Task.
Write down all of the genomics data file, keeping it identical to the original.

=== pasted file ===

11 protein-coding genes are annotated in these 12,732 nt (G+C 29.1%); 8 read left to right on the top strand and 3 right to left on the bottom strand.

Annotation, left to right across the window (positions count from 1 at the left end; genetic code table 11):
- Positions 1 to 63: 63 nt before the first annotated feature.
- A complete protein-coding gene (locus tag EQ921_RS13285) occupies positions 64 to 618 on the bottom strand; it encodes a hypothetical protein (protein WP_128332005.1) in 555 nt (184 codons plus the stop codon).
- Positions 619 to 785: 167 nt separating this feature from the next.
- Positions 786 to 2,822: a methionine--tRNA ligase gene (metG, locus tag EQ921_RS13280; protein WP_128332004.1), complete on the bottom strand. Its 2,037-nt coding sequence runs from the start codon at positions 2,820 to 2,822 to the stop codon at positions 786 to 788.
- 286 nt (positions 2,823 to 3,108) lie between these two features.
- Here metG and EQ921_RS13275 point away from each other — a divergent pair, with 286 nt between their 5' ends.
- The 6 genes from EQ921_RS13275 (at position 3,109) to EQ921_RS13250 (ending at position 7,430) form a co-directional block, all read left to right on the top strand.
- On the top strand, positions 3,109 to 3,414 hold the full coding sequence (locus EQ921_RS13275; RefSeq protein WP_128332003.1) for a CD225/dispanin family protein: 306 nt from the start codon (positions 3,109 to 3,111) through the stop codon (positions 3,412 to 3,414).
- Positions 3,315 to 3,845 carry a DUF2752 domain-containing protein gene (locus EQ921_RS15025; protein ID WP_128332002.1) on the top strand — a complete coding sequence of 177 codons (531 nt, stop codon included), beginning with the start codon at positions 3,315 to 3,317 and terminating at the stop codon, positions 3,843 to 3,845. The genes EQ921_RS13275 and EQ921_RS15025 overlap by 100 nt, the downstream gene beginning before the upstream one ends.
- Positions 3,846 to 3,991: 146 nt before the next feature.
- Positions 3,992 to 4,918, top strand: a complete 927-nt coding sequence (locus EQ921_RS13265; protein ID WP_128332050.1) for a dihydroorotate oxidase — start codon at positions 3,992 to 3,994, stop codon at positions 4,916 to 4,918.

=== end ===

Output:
11 protein-coding genes are annotated in these 12,732 nt (G+C 29.1%); 8 read left to right on the top strand and 3 right to left on the bottom strand.

Annotation, left to right across the window (positions count from 1 at the left end; genetic code table 11):
- Positions 1 to 63: 63 nt before the first annotated feature.
- A complete protein-coding gene (locus tag EQ921_RS13285) occupies positions 64 to 618 on the bottom strand; it encodes a hypothetical protein (protein WP_128332005.1) in 555 nt (184 codons plus the stop codon).
- Positions 619 to 785: 167 nt separating this feature from the next.
- Positions 786 to 2,822: a methionine--tRNA ligase gene (metG, locus tag EQ921_RS13280; protein WP_128332004.1), complete on the bottom strand. Its 2,037-nt coding sequence runs from the start codon at positions 2,820 to 2,822 to the stop codon at positions 786 to 788.
- 286 nt (positions 2,823 to 3,108) lie between these two features.
- Here metG and EQ921_RS13275 point away from each other — a divergent pair, with 286 nt between their 5' ends.
- The 6 genes from EQ921_RS13275 (at position 3,109) to EQ921_RS13250 (ending at position 7,430) form a co-directional block, all read left to right on the top strand.
- On the top strand, positions 3,109 to 3,414 hold the full coding sequence (locus EQ921_RS13275; RefSeq protein WP_128332003.1) for a CD225/dispanin family protein: 306 nt from the start codon (positions 3,109 to 3,111) through the stop codon (positions 3,412 to 3,414).
- Positions 3,315 to 3,845 carry a DUF2752 domain-containing protein gene (locus EQ921_RS15025; protein ID WP_128332002.1) on the top strand — a complete coding sequence of 177 codons (531 nt, stop codon included), beginning with the start codon at positions 3,315 to 3,317 and terminating at the stop codon, positions 3,843 to 3,845. The genes EQ921_RS13275 and EQ921_RS15025 overlap by 100 nt, the downstream gene beginning before the upstream one ends.
- Positions 3,846 to 3,991: 146 nt before the next feature.
- Positions 3,992 to 4,918, top strand: a complete 927-nt coding sequence (locus EQ921_RS13265; protein ID WP_128332050.1) for a dihydroorotate oxidase — start codon at positions 3,992 to 3,994, stop codon at positions 4,916 to 4,918.